A reasonably priced large saloon is rarely likely to get pulses racing, particularly as it ages, but drivers of this older model are particularly unimpressed. We’ve criticised it for a lack of rear headroom and an awkward boot, but for owners its poor all-round visibility has proved a particular bugbear. A lack of modern technology and iffy reliability seal its fate as the least satisfying large car to own.
How to buy the best large car
From checking you have enough rear passenger headroom to what to look for when buying a premium brand, there's a large car to suit every budget.
Our tips will show you what to look for and consider before buying a large car.
The main reason for choosing a large car over a medium model is that they offer a greater amount of space for passengers and luggage. However, our tests have shown that just because a car takes up a lot of room on the road, it doesn’t necessarily mean it’s going to be cavernous on the inside.
Don’t think you need to look to a sports car or compact hot hatchback for driving thrills. Some large models are amongst the best cars to drive, with responsive handling and decent long-distance comfort.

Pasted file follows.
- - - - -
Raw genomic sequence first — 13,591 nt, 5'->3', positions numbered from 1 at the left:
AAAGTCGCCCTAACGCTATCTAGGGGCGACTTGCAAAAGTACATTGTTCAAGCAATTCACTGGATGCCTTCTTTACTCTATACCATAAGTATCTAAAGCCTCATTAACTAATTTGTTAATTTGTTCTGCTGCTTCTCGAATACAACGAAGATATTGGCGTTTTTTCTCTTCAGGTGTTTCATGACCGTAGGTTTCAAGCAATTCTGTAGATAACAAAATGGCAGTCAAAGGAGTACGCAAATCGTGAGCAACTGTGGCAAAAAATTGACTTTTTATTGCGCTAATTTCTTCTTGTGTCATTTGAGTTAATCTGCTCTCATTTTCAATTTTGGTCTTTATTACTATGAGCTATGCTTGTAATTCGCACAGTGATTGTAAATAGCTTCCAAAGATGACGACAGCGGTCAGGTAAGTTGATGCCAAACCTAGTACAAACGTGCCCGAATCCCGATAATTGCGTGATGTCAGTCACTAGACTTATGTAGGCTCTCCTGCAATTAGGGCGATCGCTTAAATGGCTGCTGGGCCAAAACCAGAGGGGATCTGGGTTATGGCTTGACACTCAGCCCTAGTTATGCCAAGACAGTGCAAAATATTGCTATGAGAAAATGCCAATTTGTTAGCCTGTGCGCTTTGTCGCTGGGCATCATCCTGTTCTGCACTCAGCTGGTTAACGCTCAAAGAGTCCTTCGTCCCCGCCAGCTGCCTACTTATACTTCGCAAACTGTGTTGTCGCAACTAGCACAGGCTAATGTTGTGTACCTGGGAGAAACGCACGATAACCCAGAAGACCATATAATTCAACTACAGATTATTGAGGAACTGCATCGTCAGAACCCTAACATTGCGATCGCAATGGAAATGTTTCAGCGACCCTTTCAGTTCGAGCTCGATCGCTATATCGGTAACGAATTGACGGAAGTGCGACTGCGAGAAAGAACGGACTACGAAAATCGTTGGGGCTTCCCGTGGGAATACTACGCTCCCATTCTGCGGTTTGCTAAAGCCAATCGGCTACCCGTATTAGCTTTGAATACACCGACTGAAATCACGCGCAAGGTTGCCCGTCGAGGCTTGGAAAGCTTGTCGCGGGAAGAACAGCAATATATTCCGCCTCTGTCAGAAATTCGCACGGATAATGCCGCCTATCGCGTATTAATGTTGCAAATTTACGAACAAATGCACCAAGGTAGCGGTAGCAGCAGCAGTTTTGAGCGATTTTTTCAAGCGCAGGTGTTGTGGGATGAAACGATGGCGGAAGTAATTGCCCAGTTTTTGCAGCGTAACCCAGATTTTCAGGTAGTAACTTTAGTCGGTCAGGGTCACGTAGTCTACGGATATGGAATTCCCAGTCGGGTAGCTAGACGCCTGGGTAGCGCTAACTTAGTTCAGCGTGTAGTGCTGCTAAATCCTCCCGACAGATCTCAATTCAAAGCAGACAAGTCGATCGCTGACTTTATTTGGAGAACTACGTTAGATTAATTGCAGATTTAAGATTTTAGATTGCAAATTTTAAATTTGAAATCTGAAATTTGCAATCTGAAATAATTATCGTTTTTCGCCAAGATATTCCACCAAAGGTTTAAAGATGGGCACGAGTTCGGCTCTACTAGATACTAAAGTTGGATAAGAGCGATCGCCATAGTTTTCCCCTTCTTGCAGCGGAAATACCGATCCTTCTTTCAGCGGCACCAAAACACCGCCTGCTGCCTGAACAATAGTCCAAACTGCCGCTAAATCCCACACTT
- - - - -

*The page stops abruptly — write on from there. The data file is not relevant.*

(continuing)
Estate cars have fallen out of fashion in recent years, as family buyers turn to SUVs and crossovers for their perceived additional practicality. However, if you don’t like the image of a 4x4, or don’t want to compromise on driving dynamics, a large estate car may prove a better bet.
Estate models are often only a few thousand pounds more expensive than the equivalent saloon they’re based, but often offer much greater boot space with little or no compromise to the car’s other facets.
See our expert pick of the best estate cars.
We test cars more thoroughly than anyone else
Our tests go further than those carried out by other organisations and, because Which? is independent and doesn’t accept advertising or freebies, you can trust our reviews to give you the full, honest and impartial truth about every car we test.
Every car we review is subjected to more than 100 individual tests in a lab, on a test track and on real roads – and we really clock up the distance, driving around 500 miles in every car we test.
Testing in controlled lab conditions means the results we collect are directly comparable between different cars, helping us to determine exactly which models are better and why, and helping you find the perfect car for your needs.
And so you know which cars are likely to prove reliable for years to come, we also gather feedback from thousands of UK car owners through the Which? Car Survey, using it to generate detailed reliability ratings for the cars we test.
To take the guesswork out of choosing your next car, join Which? and you’ll receive access to all our expert reviews and advice.